Koha, the first open source integrated library system, has made steady gains in its functional capacity and in the number of libraries adopting it as their primary automation platform. Within the United States, roughly 342 libraries representing a total of 535 facilities have implementations of Koha complete or underway. LibLime ranks as the dominant Koha development, support and hosting vendor.
Part I. LibLime Enterprise Koha
LibLime has launched an enhanced version of the open source Koha ILS, called LibLime Enterprise Koha (LLEK), hosted on a highly-scaleable platform and designed to offer a broader set of functionality with high reliability and fast performance. LLEK makes use of Amazon’s platform-as-a-service cloud computing infrastructure.
This version includes a variety of enhancements that have been sponsored by LibLime customers as well as separate modules that LibLime has developed outside the Koha software itself. Some of the enhancements to Koha currently available only in LibLime Enterprise Koha include support for MARC21 holdings formats, 13-digit ISBNs, an off-line circulation utility, check-out slips sent to an e-mail address, hourly loans for course reserves, batch loading of patron records, granular staff user permissions and enhanced SIP2 capabilities.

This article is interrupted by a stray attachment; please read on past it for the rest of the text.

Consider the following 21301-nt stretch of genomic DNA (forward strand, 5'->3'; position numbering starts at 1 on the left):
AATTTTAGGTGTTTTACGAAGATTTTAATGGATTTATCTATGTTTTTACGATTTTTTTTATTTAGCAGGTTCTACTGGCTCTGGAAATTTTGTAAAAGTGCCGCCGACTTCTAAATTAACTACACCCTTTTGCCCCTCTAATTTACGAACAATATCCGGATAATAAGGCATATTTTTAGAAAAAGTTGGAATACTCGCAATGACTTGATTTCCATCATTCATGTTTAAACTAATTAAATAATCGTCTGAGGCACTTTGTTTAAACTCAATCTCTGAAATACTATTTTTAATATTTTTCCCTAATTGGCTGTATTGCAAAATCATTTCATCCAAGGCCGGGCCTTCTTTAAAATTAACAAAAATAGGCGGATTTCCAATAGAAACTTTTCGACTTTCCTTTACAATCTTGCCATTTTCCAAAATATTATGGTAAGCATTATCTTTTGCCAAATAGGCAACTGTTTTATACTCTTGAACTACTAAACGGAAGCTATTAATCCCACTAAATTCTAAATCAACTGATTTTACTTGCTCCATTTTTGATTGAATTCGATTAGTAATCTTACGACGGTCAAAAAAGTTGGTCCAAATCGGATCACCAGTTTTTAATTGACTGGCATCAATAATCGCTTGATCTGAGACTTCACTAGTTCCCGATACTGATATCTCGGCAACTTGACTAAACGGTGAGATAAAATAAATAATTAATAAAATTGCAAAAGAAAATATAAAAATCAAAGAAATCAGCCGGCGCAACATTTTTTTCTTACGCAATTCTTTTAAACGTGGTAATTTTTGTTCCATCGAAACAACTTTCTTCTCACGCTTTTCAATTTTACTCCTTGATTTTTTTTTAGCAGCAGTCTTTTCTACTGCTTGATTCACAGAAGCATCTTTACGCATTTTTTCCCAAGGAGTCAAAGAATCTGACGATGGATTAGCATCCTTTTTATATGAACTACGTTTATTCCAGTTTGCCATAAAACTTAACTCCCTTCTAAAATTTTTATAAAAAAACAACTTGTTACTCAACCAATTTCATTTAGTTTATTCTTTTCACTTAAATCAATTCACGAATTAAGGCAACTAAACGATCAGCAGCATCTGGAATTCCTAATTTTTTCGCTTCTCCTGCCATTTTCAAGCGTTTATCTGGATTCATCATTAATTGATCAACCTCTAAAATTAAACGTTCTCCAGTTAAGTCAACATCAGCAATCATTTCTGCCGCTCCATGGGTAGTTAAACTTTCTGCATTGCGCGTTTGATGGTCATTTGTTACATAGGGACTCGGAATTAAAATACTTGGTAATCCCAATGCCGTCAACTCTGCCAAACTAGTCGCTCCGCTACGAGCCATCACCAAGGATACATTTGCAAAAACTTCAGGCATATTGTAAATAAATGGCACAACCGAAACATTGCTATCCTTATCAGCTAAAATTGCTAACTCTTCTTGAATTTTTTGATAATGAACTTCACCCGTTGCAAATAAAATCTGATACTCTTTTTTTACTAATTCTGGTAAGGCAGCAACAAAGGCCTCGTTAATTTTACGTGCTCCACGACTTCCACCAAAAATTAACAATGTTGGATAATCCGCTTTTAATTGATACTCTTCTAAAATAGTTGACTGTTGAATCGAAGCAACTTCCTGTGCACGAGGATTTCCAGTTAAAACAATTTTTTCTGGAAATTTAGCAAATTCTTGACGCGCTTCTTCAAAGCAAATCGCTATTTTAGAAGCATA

LibLime also bundles Biblios.net and GetIt as part of the LLEK package. Biblios.net is a cataloging utility that includes a large body of MARC records in the public domain, allowing libraries to easily identify and import records into Koha. LibLime is also developing GetIT, a stand-alone library acquisitions utility with hierarchical fund accounting and vendor records with ordering and invoicing features. Both Biblios.net and GetIt have been designed to integrate with any ILS and are not specific to Koha.
Other companies, both within the United States and internationally, have been involved in similar business activities, as mentioned in last month’s Smart Libraries Newsletter. These include PTFS and ByWater Solutions in the United States, PTFS Europe, BibLire in France, Turo Technology in the United Kingdom, Catalyst IT Limited in New Zealand, and others. (See http://koha.org/support/pay-for-support for a more complete list.)